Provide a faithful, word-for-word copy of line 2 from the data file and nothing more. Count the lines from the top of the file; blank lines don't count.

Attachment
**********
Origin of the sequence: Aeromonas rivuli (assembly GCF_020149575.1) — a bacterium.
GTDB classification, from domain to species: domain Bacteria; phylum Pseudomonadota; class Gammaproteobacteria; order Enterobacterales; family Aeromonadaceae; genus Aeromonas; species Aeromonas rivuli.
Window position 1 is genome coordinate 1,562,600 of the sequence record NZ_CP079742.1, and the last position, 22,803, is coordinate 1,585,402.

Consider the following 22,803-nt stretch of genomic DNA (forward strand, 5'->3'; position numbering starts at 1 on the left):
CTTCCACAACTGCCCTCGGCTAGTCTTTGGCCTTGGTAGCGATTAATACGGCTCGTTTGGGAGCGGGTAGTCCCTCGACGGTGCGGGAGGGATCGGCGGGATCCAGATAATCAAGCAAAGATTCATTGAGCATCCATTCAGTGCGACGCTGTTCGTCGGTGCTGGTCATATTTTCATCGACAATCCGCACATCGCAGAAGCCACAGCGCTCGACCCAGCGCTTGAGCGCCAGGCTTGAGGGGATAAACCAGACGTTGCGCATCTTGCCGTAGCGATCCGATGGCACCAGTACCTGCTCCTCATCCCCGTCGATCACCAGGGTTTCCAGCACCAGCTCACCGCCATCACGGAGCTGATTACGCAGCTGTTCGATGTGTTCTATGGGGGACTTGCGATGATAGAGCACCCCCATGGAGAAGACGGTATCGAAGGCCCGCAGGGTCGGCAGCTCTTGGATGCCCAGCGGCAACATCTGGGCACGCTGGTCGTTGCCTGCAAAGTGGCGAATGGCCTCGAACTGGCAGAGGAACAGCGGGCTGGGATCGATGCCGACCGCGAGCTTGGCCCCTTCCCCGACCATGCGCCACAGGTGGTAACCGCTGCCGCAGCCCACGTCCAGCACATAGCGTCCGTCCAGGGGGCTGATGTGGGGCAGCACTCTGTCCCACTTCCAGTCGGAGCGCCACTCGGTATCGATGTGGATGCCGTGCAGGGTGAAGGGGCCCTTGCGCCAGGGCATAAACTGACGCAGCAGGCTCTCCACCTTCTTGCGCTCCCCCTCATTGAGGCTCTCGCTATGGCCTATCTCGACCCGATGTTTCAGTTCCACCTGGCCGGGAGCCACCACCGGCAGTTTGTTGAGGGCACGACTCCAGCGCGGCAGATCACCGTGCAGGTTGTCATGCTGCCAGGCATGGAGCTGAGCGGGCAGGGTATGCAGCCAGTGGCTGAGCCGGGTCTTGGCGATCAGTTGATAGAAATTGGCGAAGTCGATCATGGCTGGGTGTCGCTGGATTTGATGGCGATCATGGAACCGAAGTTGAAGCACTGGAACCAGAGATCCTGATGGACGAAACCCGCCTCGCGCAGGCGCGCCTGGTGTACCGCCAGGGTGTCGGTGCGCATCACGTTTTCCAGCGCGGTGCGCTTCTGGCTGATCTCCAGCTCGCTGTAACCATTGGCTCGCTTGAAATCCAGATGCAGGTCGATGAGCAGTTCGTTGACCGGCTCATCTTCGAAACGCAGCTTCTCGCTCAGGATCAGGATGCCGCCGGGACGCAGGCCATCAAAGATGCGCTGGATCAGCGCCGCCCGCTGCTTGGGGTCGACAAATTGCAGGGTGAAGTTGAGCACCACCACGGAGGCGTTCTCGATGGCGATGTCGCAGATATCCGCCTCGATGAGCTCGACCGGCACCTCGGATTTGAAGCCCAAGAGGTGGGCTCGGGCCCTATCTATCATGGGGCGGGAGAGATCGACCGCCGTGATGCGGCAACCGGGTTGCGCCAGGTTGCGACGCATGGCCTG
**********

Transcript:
GTDB classification, from domain to species: domain Bacteria; phylum Pseudomonadota; class Gammaproteobacteria; order Enterobacterales; family Aeromonadaceae; genus Aeromonas; species Aeromonas rivuli.